Cylinder Paper Machine And Fourdrinier Paper Machine
Cylinder Paper Machine and Fourdrinier Paper Machine both are used for paper making, but what’s the difference between them?
The Difference Between Them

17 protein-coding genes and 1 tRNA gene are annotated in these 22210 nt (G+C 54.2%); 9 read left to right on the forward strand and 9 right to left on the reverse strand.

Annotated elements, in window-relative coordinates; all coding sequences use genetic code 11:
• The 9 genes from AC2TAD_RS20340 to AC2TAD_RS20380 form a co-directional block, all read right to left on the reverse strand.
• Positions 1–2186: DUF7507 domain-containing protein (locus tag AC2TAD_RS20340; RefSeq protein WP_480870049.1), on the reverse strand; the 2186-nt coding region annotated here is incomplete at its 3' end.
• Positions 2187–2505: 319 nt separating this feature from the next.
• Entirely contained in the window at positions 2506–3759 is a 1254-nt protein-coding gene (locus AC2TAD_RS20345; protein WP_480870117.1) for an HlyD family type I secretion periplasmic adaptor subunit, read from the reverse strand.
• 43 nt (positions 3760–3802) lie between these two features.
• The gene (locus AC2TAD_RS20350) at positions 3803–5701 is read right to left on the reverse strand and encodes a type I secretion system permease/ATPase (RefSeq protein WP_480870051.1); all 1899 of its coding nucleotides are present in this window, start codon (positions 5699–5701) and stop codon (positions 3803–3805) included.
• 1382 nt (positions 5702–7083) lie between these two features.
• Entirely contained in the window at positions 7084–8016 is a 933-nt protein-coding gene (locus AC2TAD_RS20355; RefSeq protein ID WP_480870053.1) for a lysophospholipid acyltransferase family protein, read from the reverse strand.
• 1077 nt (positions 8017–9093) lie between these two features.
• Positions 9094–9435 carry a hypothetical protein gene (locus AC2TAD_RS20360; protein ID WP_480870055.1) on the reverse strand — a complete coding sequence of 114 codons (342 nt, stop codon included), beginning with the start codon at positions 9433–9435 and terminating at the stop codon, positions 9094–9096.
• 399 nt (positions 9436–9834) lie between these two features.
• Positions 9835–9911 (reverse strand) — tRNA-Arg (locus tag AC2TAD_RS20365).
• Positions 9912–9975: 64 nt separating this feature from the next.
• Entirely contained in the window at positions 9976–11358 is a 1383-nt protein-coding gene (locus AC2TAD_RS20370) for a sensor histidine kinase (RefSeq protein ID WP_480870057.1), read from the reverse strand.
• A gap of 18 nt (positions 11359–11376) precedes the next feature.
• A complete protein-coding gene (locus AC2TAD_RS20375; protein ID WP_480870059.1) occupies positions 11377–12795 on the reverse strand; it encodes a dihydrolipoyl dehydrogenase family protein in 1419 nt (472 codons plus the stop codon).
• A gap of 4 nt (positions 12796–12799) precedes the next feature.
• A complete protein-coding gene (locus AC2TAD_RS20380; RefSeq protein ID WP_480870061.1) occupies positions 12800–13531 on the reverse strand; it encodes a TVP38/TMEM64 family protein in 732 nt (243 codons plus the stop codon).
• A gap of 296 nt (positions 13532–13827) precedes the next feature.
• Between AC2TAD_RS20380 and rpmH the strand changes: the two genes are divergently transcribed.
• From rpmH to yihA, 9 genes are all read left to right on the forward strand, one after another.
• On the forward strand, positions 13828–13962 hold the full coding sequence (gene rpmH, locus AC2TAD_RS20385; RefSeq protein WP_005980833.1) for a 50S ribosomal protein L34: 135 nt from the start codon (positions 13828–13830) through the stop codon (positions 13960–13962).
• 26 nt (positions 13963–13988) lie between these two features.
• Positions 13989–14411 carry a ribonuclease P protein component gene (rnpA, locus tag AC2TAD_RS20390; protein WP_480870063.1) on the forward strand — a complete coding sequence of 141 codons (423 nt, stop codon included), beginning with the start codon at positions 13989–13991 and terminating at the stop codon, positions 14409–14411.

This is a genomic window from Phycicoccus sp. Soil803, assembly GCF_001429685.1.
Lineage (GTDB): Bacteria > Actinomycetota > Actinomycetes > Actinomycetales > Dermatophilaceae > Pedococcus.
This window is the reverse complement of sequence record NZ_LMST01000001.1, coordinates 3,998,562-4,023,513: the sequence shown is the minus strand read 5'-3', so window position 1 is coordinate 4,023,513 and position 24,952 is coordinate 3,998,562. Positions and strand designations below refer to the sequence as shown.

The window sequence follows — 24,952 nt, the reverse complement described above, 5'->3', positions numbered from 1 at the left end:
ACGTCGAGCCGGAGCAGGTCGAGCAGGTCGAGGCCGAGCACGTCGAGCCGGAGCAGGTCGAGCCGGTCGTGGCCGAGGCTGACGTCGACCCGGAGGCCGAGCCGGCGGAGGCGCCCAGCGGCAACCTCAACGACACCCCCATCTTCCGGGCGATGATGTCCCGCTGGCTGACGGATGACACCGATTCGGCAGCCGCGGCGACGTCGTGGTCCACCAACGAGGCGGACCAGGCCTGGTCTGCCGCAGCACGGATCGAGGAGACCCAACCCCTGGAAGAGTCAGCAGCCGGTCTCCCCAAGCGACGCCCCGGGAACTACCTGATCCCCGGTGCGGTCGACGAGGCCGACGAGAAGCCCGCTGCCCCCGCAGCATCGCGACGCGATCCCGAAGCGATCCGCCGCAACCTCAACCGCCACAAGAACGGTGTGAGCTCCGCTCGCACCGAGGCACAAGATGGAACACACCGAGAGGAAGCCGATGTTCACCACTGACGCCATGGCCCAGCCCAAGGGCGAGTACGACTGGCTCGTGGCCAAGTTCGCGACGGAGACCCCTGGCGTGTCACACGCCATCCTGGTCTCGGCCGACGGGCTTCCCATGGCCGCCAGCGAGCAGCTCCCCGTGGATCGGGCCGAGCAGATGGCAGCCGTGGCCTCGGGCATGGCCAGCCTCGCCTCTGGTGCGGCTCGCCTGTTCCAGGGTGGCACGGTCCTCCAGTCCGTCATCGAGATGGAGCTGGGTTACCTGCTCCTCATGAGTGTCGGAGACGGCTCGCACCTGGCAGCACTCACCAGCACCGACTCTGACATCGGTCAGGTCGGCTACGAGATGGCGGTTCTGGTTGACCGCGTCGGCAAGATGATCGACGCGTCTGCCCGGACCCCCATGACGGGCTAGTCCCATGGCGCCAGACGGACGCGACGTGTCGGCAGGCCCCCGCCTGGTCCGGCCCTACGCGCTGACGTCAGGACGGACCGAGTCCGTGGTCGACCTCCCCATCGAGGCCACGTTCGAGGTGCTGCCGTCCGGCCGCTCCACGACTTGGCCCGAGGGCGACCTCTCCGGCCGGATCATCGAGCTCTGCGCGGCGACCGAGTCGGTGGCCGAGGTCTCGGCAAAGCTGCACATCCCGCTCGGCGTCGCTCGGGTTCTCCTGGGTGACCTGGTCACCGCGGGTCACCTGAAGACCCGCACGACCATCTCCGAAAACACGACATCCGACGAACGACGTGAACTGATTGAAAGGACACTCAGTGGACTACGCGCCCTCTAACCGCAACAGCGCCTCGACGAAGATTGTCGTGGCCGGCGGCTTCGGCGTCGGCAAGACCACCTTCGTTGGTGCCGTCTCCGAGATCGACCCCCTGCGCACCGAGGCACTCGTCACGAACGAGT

The cylinder paper machine differs from the fourdrinier paper machine chiefly in the means by which a sheet of paper is formed. Instead of a level fourdrinier wire on which the stock flows and spreads evenly into a uniform sheet of paper, the cylinder machine has a cylinder mold, surface-covered with fine wire cloth, which revolves in a vat, containing fiber suspended in water. The dilute suspension of fibers is following to the face of the cylinder mold where felting occurs and excess water is drained. The end of the cylinder is open, and water flowing into the cylinder mold through the wire may flow out through the ends. Additional water is removed when the wet felt is pressed against the formed web of paper which is carried by the felt through the first press. From this point the remainder of the cylinder machine is quite like the Fourdrinier expect that the dryers are usually arranged threen or more high in two, three, or four vertical styacks. Cylinder machines used for making glazed paper or board frequently have a large “YanKee” dryer.